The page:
International Intellectual Property Treaties | Part – 2

Marrakesh VIP Treaty:

The Marrakesh Treaty was adopted on June 27, 2013 in Marrakesh and it forms part of the body of international copyright treaties administered by WIPO. It has a clear humanitarian and social development dimension and its main goal is to create a set of mandatory limitations and exceptions for the benefit of the blind, visually impaired, and otherwise print disabled (VIPs).


The Marrakesh Treaty to Facilitate Access to Published Works for Persons Who Are Blind, Visually Impaired, or Otherwise Print Disabled (MVT) is the latest addition to the body of international copyright treaties administered by WIPO. It has a clear humanitarian and social development dimension and its main goal is to create a set of mandatory limitations and exceptions for the benefit of the blind, visually impaired and otherwise print disabled (VIPs).


It requires Contracting Parties to introduce a standard set of limitations and exceptions to copyright rules in order to permit reproduction, distribution and making available of published works in formats designed to be accessible to VIPs, and to permit exchange of these works across borders by organizations that serve those beneficiaries.


The Treaty clarifies that beneficiary persons are those affected by a range of disabilities that interfere with the effective reading of printed material. The broad definition includes persons who are blind, visually impaired, or reading disabled or persons with a physical disability that prevents them from holding and manipulating a book.


Only works “in the form of text, notation and/or related illustrations, whether published or otherwise made publicly available in any media”, including audio books, fall within the scope of the MVT regime.


Another important element is the role played by authorized entities, which are the organizations in charge of performing the cross-border exchange. The rather broad definition of the term encompasses many non-profit and government entities. They are either specifically authorized or “recognized” by the government as entities that provide many functions including education and information access to beneficiary persons. Authorized entities have the duty to establish and follow their own practices in several areas, including establishing that the persons they serve are beneficiary persons, providing services only to those persons, discouraging unauthorized uses of copies, and maintaining “due care” in handling copies of works.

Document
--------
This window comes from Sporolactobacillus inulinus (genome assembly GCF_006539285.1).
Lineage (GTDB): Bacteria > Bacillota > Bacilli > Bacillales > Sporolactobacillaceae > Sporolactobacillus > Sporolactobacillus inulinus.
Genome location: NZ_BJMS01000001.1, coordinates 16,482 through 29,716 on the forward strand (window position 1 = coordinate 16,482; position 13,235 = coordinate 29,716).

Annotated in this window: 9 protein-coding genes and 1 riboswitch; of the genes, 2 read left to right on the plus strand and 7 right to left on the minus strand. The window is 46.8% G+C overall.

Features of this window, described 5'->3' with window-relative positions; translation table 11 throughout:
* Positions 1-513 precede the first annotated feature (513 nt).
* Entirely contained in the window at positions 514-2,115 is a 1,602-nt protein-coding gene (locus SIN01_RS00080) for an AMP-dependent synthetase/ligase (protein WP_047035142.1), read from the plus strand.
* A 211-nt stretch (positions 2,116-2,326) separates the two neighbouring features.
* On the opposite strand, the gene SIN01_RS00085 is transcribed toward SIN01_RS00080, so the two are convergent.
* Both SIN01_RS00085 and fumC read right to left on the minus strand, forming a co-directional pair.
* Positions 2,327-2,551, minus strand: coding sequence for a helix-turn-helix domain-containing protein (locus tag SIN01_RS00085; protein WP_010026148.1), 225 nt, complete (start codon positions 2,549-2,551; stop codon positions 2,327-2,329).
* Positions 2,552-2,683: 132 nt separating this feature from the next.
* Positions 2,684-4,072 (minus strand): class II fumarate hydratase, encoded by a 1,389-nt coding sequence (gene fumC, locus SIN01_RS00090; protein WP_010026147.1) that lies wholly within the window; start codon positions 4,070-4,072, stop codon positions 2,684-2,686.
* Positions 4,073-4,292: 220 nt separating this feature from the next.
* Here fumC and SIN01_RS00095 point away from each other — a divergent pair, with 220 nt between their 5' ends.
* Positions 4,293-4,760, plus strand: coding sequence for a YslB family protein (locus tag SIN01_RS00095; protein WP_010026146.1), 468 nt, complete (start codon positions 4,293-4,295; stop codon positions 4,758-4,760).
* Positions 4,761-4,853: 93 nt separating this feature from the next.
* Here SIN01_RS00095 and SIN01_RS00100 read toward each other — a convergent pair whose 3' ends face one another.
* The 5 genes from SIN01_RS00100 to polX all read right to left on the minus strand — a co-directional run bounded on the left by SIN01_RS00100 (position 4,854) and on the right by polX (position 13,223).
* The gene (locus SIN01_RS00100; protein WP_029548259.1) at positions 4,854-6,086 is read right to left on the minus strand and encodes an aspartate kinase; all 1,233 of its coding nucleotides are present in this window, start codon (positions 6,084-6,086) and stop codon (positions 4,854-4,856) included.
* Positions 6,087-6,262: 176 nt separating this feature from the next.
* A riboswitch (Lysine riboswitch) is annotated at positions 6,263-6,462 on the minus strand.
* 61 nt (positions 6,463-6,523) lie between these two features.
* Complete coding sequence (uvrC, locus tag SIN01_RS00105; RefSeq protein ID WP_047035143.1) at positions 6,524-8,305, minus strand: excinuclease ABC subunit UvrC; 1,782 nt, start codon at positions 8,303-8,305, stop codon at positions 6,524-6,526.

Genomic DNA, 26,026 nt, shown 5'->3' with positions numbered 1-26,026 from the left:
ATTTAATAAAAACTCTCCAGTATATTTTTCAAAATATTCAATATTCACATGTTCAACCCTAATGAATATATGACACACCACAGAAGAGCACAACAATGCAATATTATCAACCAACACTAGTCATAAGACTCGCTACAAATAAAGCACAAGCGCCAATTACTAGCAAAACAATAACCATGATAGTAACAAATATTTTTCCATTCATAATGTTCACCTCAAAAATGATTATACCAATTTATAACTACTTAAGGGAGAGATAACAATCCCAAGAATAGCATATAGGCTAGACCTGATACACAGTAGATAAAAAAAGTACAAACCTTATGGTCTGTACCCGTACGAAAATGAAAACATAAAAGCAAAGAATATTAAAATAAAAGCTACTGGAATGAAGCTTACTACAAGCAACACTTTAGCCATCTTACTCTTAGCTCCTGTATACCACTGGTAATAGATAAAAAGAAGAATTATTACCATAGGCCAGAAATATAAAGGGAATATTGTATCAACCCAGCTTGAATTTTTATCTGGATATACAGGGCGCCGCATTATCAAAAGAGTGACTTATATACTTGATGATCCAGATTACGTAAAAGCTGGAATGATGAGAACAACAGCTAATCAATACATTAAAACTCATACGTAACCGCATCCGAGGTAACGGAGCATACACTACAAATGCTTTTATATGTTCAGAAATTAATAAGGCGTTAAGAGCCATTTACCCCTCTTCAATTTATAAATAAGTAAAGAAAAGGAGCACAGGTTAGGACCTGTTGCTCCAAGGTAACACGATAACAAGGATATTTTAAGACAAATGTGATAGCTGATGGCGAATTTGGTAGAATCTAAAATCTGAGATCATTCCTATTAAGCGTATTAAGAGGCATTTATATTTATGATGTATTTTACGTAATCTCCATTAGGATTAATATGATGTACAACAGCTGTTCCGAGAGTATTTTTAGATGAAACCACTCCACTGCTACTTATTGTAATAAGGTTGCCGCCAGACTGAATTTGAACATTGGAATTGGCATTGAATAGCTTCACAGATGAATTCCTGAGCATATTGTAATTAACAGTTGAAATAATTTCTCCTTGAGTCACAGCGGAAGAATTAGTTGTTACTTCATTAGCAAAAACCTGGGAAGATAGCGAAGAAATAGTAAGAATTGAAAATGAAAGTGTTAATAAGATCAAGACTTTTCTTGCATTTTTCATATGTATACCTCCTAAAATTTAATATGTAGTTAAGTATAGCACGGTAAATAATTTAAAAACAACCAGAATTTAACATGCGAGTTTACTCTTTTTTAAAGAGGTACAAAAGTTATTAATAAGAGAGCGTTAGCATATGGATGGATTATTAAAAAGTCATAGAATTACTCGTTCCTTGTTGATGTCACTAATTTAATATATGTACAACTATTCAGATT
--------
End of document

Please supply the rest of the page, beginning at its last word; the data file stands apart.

The MVT has a clear structure and provides for specific rules regarding both domestic and cross-border limitations and exceptions.


First, it requires Contracting Parties to have a limitation or exception to domestic copyright law for VIPs. The rights subject to such limitation or exception are the right of reproduction, the right of distribution, and the right of making available to the public. Authorized entities may, on a non-profit basis, make accessible format copies, which can be distributed by non-commercial lending or by electronic communication; the conditions for this activity include having lawful access to the work, introducing only those changes needed to make the work accessible, and supplying the copies only for use by beneficiary persons. VIPs may also make a personal use copy where they have lawful access to an accessible format copy of a work. At the domestic level countries can confine limitations or exceptions to those works that cannot be “obtained commercially under reasonable terms for beneficiary persons in that market.” Use of this possibility requires notification to the WIPO Director General.